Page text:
Aftermath of the Haiti Earthquake by Emily Schwartzman

Web-magazine GOOD, well known for their Transparency infographics, recently held a contest for readers to visually communicate information about the tragic earthquake in the Republic of Haiti. The scope and content was up to the contestant, and the prize was simply recognition.

The winning entry is above. You can see all the entries at higher resolution at GOOD.

What do you think? How can technical illustrators use their talents for good? Is this philanthropic or shameless self-promotion? Let us know what you think in the comments.

ICON Illustration Conference

ICON The Illustration Conference

Troy Doolittle (featured yesterday) is on the board of directors for ICON The Illustration Conference taking place in Los Angeles, California, July 14-17, 2010.

ICON6 delivers a compelling and provocative program with over 50 speakers who bring their unique take on the industry and professional practice. Representing the brightest minds from many creative fields including publishing, advertising, galleries, film, animation, fashion, design and retail, each guest speaker offers their experience, knowledge and insight through main stage speeches, roundtable discussions, hands-on workshops, exhibitions and networking events over a 4-day period in July 2010.

The conference schedule will be posted in the coming weeks, but from the list of speakers, there is sure to be no shortage of talent, experience and wisdom present.

Protecting Your Reputation

The phonecall woke me. It was early morning. Summer. A few months after graduation. I was a freelancer. I had started freelancing during college, so the transition to full-time freelancing after graduation was natural.

The phone rang again. This could be work. I scrambled for the phone. I didn’t recognize the number. Maybe a new client. It rang again. I answered.

“Hello, James speaking.”
“This is James Provost?”
“Yes it is.”
“Hello, this is John Smith. You posted a message on my blog yesterday?”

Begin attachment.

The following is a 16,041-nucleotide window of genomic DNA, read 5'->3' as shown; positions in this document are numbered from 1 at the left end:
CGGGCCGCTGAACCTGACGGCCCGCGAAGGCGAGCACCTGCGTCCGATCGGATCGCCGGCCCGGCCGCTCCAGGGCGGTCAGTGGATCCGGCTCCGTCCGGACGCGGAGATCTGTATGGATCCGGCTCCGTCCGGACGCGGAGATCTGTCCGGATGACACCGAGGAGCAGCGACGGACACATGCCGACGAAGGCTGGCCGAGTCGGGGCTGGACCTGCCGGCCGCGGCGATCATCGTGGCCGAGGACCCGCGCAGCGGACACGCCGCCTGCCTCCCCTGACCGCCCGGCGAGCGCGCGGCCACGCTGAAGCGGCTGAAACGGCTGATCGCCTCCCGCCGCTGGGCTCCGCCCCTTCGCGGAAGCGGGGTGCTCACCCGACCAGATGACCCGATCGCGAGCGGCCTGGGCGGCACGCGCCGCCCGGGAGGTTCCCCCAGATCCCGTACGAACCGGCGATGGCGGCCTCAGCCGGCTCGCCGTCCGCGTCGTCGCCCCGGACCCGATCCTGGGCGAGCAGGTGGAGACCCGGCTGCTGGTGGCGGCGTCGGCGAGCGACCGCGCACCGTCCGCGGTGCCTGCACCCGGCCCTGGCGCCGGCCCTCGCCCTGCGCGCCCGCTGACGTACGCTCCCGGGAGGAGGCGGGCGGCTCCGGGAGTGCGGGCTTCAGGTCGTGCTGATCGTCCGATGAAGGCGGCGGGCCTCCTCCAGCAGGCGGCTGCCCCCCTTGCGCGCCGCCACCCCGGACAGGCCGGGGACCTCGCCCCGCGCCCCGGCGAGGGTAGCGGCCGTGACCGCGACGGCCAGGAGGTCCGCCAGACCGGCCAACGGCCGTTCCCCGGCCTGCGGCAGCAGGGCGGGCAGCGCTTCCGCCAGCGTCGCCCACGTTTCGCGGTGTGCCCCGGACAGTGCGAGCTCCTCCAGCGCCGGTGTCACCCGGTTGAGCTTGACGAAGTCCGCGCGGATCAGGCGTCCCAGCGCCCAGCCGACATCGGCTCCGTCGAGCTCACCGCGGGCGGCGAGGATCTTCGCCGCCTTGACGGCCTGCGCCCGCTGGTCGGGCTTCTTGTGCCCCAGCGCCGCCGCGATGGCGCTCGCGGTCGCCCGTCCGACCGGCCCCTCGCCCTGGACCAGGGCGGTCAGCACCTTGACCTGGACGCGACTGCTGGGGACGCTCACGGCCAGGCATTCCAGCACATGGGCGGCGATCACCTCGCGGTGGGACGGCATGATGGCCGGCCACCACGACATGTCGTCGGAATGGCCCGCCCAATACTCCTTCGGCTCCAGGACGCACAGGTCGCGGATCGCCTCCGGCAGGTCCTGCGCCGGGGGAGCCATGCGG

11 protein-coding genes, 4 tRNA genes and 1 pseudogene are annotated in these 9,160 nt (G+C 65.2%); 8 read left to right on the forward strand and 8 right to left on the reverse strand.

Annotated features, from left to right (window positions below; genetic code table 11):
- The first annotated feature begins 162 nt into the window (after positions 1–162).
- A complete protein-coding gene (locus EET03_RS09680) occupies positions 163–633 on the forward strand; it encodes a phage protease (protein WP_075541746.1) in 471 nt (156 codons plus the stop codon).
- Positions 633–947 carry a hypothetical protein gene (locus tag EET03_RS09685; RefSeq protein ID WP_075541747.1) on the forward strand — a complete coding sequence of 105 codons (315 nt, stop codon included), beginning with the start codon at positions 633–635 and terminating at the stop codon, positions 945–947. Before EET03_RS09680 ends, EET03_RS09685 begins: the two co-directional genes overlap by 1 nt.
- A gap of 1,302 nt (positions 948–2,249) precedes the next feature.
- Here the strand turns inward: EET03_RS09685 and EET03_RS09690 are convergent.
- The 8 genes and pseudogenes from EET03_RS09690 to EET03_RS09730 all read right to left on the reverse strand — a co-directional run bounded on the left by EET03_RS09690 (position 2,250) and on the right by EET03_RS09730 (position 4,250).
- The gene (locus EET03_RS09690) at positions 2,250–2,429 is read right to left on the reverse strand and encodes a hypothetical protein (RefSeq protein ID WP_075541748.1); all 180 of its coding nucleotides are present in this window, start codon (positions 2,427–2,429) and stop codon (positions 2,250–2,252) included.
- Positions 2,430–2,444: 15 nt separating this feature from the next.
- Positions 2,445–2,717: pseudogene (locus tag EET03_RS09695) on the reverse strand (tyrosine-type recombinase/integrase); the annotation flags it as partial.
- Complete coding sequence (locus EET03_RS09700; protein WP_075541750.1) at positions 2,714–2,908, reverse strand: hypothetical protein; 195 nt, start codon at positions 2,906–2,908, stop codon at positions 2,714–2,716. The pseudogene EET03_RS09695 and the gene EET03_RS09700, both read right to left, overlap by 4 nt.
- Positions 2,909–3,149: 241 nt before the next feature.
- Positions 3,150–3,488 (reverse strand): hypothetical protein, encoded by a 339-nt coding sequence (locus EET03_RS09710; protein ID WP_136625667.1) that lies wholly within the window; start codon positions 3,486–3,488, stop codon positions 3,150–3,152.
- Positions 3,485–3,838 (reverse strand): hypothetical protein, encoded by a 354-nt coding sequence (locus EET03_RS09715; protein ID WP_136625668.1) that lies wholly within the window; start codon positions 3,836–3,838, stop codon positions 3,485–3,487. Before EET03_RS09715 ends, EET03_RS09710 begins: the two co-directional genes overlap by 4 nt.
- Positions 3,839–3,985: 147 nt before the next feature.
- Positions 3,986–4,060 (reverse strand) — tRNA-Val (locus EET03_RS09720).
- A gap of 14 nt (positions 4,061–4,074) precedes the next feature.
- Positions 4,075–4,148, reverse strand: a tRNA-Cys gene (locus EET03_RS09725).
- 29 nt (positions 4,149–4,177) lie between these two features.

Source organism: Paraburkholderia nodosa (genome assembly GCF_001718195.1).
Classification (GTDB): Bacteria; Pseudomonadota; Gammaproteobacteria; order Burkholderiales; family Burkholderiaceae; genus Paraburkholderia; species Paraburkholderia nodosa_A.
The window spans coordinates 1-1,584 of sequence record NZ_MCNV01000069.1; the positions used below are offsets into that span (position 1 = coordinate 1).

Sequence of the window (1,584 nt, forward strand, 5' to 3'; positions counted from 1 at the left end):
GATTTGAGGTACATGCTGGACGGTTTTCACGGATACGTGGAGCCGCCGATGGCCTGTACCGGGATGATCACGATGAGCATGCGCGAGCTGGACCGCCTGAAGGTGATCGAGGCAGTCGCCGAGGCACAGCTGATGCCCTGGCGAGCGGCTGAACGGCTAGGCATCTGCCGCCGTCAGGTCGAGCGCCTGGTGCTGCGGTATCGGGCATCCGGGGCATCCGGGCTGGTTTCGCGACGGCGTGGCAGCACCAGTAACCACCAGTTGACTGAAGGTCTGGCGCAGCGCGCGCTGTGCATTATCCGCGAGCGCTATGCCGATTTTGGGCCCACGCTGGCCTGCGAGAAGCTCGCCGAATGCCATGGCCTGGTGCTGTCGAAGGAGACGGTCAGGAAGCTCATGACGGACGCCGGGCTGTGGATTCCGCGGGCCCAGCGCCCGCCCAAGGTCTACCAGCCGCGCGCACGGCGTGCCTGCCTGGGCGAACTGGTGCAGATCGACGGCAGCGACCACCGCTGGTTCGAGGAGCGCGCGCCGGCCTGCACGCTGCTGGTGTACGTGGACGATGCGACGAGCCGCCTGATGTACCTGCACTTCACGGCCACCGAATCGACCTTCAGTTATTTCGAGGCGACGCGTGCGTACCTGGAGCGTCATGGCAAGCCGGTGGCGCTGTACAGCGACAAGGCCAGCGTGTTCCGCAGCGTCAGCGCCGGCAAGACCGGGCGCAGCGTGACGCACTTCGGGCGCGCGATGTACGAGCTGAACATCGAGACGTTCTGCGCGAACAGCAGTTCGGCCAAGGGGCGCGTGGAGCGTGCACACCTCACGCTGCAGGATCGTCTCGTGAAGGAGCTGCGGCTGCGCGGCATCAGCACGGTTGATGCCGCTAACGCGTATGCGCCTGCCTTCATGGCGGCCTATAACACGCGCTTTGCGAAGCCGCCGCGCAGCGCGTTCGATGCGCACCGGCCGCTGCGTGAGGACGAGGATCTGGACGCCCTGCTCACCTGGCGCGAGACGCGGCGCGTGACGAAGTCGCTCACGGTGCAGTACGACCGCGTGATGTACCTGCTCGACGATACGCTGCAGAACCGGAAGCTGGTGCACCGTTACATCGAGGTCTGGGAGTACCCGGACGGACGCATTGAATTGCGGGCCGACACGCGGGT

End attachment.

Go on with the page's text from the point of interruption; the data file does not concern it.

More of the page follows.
“I don’t think so…” Who the heck is John Smith??
“Do you know my blog?”
“Sorry, I don’t…”
“Could you please go to”

John is an illustrator, and like many illustrators, John blogs about his work. To my horror, in the comment section of the latest post on his blog was a rather inflammatory message. The author: James Provost. The message itself was standard internet troll-ism, your typical YouTube comment. But instead of using a disposable, anonymous identity, the troll had decided to use mine.

Read More



Outsourcing is a pretty hot topic, especially for those of us working in-house in a corporate environment. Obviously most illustrators aren’t too excited about the idea of losing their job to someone overseas charging 3 bucks an hour. Upper management loves it; they save on wages, benefits, computers, office space, etc. At the same time they will only pass those benefits on to the customer if they really have to.

I used to be pretty dead set against the idea of sending work overseas. I had it in my head that they were just lowly factory worker types out to get our jobs. I always thought a better compromise  would be to start up satellite offices in rural America, where land is cheap and unemployment is higher. Americans having a hard time finding work would be happy to work for even $10 per hour, but the jobs would stay in the country.